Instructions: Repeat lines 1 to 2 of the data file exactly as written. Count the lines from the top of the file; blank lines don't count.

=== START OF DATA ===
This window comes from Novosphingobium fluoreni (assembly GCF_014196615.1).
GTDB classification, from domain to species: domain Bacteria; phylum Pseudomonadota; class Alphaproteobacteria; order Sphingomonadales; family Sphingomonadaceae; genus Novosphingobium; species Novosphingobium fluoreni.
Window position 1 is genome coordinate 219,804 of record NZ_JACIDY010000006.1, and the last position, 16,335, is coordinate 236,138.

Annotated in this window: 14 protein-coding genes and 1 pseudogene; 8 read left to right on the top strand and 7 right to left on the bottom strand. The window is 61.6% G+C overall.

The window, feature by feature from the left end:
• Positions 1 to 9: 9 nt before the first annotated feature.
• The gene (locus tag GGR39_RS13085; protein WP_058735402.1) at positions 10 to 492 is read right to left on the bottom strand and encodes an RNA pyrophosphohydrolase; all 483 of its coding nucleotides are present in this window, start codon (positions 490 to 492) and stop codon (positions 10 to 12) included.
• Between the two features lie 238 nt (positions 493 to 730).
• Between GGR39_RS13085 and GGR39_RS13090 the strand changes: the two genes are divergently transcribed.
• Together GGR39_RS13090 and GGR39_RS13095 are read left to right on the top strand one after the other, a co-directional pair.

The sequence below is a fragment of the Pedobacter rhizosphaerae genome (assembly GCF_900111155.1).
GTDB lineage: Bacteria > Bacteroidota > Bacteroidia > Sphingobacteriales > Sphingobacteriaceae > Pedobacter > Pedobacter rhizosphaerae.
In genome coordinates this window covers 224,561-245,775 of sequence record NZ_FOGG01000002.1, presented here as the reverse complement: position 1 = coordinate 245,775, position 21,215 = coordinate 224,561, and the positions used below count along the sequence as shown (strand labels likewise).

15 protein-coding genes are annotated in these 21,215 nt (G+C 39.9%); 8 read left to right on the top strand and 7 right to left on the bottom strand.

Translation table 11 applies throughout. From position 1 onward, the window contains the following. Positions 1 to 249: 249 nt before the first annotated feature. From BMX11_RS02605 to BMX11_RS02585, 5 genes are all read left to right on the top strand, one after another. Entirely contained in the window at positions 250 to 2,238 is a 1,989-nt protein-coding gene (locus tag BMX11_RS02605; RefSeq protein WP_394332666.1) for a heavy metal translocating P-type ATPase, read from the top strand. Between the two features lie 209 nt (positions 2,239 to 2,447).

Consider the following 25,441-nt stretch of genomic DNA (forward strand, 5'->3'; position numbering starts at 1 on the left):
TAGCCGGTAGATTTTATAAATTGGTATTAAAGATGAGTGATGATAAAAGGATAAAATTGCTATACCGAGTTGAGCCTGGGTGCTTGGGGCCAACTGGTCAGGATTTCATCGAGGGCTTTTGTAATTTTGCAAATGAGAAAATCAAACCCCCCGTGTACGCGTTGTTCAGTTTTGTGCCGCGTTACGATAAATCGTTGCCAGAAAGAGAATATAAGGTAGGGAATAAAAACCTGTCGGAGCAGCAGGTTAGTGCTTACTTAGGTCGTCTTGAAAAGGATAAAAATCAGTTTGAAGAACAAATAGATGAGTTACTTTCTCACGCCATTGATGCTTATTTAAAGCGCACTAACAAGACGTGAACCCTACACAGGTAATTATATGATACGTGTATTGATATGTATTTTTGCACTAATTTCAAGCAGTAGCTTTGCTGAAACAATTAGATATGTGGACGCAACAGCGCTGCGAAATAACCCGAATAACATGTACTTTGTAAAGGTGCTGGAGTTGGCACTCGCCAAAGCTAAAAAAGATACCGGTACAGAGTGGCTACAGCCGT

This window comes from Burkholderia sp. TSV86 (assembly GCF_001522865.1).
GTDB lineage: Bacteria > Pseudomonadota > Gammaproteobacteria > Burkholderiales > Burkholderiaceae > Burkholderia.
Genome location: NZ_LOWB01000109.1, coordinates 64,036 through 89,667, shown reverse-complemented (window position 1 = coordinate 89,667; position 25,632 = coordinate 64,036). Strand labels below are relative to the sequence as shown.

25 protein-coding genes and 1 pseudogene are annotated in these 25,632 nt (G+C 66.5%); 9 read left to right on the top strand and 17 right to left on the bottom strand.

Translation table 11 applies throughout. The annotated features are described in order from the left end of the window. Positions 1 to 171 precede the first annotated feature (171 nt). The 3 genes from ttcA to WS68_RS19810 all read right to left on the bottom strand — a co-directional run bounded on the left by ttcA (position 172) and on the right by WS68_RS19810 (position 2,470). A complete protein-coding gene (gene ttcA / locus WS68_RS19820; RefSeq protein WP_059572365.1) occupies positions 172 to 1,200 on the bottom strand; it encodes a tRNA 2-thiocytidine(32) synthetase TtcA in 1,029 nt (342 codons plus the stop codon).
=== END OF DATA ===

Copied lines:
This window comes from Novosphingobium fluoreni (assembly GCF_014196615.1).
GTDB classification, from domain to species: domain Bacteria; phylum Pseudomonadota; class Alphaproteobacteria; order Sphingomonadales; family Sphingomonadaceae; genus Novosphingobium; species Novosphingobium fluoreni.